• Rethink your family routine and make it more active: Adding movement to your child's day can actually be easy once you get the hang of it. Melissa Hindman, recreation leader at Worthington Community Center, suggested some fun ways to make everyday tasks more physically active. "Make picking up toys a race for your kids, bike or walk places that you would normally drive, have family outings to the park instead of the movie theater, or use fun activities as a reward instead of candy or stickers."

    Glick recommended adding active rules to the board games your family plays, doing jumping jacks during TV commercial breaks, or even simply walking around while talking on the phone instead of sitting. "Find whatever it is that you and your kids like to do and ask yourself, 'How can we make this more active?'"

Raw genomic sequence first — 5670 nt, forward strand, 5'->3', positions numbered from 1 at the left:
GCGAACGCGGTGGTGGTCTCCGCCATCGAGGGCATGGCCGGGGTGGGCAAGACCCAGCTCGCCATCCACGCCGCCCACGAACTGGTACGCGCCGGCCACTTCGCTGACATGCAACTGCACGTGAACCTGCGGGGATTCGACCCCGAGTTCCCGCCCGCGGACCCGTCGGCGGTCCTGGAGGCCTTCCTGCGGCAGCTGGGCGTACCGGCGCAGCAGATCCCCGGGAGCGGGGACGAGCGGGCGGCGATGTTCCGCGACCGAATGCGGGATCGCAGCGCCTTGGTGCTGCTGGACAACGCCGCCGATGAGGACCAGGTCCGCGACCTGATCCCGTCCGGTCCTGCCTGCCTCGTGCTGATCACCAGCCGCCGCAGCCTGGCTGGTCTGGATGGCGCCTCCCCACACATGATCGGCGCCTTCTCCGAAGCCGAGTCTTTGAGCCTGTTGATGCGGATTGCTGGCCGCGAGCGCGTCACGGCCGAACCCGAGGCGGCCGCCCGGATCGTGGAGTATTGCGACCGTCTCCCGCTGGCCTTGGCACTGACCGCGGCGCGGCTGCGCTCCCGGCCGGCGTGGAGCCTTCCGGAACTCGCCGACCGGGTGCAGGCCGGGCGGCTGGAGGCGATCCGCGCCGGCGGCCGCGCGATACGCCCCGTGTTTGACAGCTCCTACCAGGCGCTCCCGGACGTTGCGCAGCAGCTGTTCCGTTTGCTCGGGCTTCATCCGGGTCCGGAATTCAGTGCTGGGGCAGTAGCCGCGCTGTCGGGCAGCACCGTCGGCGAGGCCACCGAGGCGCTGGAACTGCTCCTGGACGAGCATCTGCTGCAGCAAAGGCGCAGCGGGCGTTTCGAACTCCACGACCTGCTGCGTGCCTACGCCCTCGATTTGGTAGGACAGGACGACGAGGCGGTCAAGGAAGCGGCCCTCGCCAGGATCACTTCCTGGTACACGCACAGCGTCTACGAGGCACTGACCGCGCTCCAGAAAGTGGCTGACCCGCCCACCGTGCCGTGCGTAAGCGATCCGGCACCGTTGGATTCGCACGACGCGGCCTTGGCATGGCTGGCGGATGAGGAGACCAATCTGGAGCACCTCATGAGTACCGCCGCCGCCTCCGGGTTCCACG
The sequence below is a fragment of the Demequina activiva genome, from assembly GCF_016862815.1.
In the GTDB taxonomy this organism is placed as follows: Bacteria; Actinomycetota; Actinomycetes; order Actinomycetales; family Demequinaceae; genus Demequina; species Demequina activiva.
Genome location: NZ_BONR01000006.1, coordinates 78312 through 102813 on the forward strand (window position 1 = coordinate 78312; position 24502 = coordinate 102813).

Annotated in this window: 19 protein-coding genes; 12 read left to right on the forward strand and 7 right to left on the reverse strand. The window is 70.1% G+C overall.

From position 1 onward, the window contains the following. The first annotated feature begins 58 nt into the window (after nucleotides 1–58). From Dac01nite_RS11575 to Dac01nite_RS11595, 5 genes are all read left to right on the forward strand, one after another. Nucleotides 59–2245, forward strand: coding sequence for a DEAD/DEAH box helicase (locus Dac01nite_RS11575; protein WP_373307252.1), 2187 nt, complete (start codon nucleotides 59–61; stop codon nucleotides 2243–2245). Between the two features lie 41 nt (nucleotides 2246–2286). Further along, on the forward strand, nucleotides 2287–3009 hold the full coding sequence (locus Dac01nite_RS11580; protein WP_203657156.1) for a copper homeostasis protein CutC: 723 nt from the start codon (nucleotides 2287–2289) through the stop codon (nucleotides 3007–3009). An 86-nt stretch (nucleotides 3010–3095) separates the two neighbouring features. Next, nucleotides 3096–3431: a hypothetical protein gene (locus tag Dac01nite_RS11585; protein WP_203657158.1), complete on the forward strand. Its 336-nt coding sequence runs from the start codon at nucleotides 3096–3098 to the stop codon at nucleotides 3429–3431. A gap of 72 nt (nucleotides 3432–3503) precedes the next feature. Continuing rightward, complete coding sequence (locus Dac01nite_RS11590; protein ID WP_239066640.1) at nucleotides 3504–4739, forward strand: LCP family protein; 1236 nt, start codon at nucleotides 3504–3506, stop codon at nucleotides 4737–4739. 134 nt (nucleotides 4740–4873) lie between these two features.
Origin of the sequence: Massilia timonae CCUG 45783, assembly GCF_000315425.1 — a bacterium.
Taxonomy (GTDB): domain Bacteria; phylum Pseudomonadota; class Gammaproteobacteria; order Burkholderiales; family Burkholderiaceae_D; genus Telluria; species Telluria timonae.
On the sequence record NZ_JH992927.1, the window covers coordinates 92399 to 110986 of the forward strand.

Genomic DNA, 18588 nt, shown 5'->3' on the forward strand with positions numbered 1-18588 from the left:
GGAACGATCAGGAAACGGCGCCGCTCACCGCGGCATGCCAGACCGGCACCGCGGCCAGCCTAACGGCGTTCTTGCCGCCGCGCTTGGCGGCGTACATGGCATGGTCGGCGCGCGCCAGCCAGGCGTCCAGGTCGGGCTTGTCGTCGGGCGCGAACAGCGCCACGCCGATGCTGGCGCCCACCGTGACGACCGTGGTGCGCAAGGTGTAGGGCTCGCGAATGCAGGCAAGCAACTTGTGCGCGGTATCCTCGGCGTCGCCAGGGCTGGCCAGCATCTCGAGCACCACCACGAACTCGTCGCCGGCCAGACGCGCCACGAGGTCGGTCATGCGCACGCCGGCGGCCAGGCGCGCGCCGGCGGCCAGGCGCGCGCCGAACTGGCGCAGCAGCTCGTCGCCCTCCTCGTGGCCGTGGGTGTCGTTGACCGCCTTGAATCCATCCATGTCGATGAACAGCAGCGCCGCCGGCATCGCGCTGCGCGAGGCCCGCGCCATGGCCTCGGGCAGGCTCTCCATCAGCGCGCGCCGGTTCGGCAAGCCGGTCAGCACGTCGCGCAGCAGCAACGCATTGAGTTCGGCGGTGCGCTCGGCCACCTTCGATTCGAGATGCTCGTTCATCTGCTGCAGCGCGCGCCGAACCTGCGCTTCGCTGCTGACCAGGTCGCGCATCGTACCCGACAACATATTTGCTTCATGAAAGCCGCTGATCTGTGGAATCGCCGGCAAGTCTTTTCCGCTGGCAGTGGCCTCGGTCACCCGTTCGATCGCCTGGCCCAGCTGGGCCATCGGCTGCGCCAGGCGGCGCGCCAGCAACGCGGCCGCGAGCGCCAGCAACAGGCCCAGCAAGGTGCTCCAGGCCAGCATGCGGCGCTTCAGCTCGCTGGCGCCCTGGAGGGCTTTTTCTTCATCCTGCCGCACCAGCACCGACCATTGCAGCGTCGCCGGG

• Get creative: Girls -- and boys -- just wanna have fun, so make exercise exciting. Play active games, stock up on simple toys like hula hoops and balls, create obstacle courses in the backyard, or plan themed activities. Hindman said she often takes a basic game and changes it to fit a theme for one of the classes she teaches. "Right now Zhu Zhu pets are hot, so I took a simple tag game and re-named it Zhu Zhu tag. The kids loved it." Glick said it can be helpful to make lists of fun activities so that no one can ever say, "We don't know what to do, Mom." Many websites have ideas for active games - do a little research and introduce your kids to something new. Keep it fun and interesting and your kids will look forward to being active.